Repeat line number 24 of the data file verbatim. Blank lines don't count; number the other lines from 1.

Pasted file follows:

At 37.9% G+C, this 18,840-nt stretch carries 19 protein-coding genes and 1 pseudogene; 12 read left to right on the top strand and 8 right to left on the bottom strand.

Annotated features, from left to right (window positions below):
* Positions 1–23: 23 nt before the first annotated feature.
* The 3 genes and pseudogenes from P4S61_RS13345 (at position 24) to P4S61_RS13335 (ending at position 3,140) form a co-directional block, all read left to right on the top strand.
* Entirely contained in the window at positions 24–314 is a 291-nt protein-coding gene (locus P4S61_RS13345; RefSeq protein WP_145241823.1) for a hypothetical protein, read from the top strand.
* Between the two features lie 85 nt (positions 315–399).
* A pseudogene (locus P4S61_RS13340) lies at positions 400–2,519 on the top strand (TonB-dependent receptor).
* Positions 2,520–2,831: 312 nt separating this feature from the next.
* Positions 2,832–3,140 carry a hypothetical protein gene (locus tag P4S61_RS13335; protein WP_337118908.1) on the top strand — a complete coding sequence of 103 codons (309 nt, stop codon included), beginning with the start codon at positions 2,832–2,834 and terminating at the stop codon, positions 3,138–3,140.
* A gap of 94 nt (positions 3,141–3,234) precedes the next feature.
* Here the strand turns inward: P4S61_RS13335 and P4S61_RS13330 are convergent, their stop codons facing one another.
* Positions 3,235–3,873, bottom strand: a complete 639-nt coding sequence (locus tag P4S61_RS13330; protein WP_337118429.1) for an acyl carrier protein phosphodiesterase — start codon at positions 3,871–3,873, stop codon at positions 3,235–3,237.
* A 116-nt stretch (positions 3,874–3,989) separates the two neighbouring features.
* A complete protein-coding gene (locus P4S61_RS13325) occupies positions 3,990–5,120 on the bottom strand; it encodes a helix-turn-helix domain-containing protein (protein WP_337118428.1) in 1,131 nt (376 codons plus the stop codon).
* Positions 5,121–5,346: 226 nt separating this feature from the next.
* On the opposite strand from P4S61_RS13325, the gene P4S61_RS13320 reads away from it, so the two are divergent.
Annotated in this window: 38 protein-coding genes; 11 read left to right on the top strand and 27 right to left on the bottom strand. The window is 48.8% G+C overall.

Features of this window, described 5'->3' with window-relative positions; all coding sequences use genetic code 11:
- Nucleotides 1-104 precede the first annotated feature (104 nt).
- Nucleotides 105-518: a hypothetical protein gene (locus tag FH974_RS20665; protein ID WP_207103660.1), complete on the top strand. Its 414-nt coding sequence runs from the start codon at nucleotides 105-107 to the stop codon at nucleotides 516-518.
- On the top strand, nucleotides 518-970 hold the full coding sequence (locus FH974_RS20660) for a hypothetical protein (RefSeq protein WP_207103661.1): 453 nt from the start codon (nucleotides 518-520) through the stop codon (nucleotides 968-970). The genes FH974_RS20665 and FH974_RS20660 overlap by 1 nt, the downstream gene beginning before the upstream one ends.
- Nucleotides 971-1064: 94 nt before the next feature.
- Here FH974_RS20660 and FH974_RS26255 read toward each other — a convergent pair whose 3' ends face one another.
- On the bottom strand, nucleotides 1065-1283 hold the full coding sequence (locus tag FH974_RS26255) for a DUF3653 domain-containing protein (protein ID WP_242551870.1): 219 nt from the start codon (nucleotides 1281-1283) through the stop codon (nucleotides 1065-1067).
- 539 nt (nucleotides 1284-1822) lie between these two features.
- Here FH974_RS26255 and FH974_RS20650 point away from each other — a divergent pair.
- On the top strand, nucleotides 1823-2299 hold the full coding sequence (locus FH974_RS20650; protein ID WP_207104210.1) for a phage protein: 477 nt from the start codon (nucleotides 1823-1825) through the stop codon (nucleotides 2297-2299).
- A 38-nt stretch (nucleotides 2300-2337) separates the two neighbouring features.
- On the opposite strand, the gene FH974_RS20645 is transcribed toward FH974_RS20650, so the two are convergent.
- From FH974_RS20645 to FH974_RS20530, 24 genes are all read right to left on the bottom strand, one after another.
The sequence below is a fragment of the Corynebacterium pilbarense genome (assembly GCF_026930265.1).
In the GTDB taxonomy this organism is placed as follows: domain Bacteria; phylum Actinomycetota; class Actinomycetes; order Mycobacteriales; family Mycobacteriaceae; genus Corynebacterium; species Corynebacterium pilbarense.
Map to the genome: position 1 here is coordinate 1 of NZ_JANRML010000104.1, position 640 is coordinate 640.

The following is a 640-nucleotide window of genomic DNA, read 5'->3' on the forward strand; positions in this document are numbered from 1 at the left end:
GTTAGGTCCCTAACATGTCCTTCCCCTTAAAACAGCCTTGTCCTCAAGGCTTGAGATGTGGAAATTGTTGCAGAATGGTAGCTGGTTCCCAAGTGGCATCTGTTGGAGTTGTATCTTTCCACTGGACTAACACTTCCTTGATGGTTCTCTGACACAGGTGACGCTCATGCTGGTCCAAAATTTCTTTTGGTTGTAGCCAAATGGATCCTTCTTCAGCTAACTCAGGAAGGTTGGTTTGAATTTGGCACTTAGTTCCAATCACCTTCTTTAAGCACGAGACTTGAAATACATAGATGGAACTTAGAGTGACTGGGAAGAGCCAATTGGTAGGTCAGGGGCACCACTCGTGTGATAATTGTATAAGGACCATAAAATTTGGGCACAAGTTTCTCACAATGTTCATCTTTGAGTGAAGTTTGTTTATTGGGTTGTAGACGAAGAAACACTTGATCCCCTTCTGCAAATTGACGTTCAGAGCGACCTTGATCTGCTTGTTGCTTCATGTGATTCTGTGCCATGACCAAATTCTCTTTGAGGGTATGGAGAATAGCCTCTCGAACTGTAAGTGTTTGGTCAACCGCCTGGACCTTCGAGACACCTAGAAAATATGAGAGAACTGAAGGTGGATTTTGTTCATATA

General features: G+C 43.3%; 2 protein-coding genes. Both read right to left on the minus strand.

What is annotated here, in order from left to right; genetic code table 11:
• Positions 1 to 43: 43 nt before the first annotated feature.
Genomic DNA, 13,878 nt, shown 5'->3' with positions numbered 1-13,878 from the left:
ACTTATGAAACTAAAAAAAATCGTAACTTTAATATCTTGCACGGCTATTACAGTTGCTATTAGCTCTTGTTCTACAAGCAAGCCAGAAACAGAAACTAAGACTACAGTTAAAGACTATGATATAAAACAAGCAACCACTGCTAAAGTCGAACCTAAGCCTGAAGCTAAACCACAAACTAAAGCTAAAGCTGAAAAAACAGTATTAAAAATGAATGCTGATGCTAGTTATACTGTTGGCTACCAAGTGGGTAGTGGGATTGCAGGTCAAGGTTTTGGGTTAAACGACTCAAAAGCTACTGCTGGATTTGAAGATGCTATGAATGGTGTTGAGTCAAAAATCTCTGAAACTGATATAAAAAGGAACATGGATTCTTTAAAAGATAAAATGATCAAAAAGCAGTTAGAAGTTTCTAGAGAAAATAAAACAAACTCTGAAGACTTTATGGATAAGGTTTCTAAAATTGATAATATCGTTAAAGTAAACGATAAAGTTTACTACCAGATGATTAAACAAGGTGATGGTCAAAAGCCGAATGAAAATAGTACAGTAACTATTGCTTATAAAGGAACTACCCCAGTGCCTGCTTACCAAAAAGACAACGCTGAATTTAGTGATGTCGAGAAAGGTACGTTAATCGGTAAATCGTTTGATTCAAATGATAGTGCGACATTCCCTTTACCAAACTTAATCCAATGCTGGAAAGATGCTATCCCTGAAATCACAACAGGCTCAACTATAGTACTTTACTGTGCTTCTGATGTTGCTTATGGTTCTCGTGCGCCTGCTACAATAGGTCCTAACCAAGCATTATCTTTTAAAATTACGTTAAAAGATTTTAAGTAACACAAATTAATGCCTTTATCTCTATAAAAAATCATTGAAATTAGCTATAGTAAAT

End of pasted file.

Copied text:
- On the bottom strand, nucleotides 1065-1283 hold the full coding sequence (locus tag FH974_RS26255) for a DUF3653 domain-containing protein (protein ID WP_242551870.1): 219 nt from the start codon (nucleotides 1281-1283) through the stop codon (nucleotides 1065-1067).